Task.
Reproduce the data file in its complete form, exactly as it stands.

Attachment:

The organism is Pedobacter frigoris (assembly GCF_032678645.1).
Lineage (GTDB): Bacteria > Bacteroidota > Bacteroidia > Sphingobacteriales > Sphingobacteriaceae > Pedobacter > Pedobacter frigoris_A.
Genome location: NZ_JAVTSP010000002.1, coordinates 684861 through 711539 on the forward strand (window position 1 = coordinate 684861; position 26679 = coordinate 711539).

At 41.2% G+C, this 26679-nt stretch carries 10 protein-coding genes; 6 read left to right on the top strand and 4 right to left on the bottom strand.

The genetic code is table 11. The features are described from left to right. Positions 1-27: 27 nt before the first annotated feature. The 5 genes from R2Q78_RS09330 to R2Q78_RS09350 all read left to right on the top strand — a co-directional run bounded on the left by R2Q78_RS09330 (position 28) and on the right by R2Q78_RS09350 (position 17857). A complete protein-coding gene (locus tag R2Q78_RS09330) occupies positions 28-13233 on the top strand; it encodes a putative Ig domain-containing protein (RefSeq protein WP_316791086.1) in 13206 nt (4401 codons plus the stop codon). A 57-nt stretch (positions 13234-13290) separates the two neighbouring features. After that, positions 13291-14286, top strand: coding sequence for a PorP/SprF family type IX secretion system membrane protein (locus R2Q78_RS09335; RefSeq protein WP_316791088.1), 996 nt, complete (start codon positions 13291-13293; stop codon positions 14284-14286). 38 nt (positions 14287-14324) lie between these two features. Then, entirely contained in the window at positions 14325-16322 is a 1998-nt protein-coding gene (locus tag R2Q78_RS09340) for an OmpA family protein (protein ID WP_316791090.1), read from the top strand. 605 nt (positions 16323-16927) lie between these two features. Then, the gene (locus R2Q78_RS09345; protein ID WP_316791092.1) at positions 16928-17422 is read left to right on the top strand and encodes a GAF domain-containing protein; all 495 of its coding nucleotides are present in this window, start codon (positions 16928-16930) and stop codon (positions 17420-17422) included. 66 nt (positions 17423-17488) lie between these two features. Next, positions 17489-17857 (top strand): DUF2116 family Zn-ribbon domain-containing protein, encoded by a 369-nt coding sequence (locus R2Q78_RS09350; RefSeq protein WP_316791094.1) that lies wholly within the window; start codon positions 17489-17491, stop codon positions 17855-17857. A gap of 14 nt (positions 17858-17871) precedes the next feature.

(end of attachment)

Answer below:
The organism is Pedobacter frigoris (assembly GCF_032678645.1).
Lineage (GTDB): Bacteria > Bacteroidota > Bacteroidia > Sphingobacteriales > Sphingobacteriaceae > Pedobacter > Pedobacter frigoris_A.
Genome location: NZ_JAVTSP010000002.1, coordinates 684861 through 711539 on the forward strand (window position 1 = coordinate 684861; position 26679 = coordinate 711539).

At 41.2% G+C, this 26679-nt stretch carries 10 protein-coding genes; 6 read left to right on the top strand and 4 right to left on the bottom strand.

The genetic code is table 11. The features are described from left to right. Positions 1-27: 27 nt before the first annotated feature. The 5 genes from R2Q78_RS09330 to R2Q78_RS09350 all read left to right on the top strand — a co-directional run bounded on the left by R2Q78_RS09330 (position 28) and on the right by R2Q78_RS09350 (position 17857). A complete protein-coding gene (locus tag R2Q78_RS09330) occupies positions 28-13233 on the top strand; it encodes a putative Ig domain-containing protein (RefSeq protein WP_316791086.1) in 13206 nt (4401 codons plus the stop codon). A 57-nt stretch (positions 13234-13290) separates the two neighbouring features. After that, positions 13291-14286, top strand: coding sequence for a PorP/SprF family type IX secretion system membrane protein (locus R2Q78_RS09335; RefSeq protein WP_316791088.1), 996 nt, complete (start codon positions 13291-13293; stop codon positions 14284-14286). 38 nt (positions 14287-14324) lie between these two features. Then, entirely contained in the window at positions 14325-16322 is a 1998-nt protein-coding gene (locus tag R2Q78_RS09340) for an OmpA family protein (protein ID WP_316791090.1), read from the top strand. 605 nt (positions 16323-16927) lie between these two features. Then, the gene (locus R2Q78_RS09345; protein ID WP_316791092.1) at positions 16928-17422 is read left to right on the top strand and encodes a GAF domain-containing protein; all 495 of its coding nucleotides are present in this window, start codon (positions 16928-16930) and stop codon (positions 17420-17422) included. 66 nt (positions 17423-17488) lie between these two features. Next, positions 17489-17857 (top strand): DUF2116 family Zn-ribbon domain-containing protein, encoded by a 369-nt coding sequence (locus R2Q78_RS09350; RefSeq protein WP_316791094.1) that lies wholly within the window; start codon positions 17489-17491, stop codon positions 17855-17857. A gap of 14 nt (positions 17858-17871) precedes the next feature.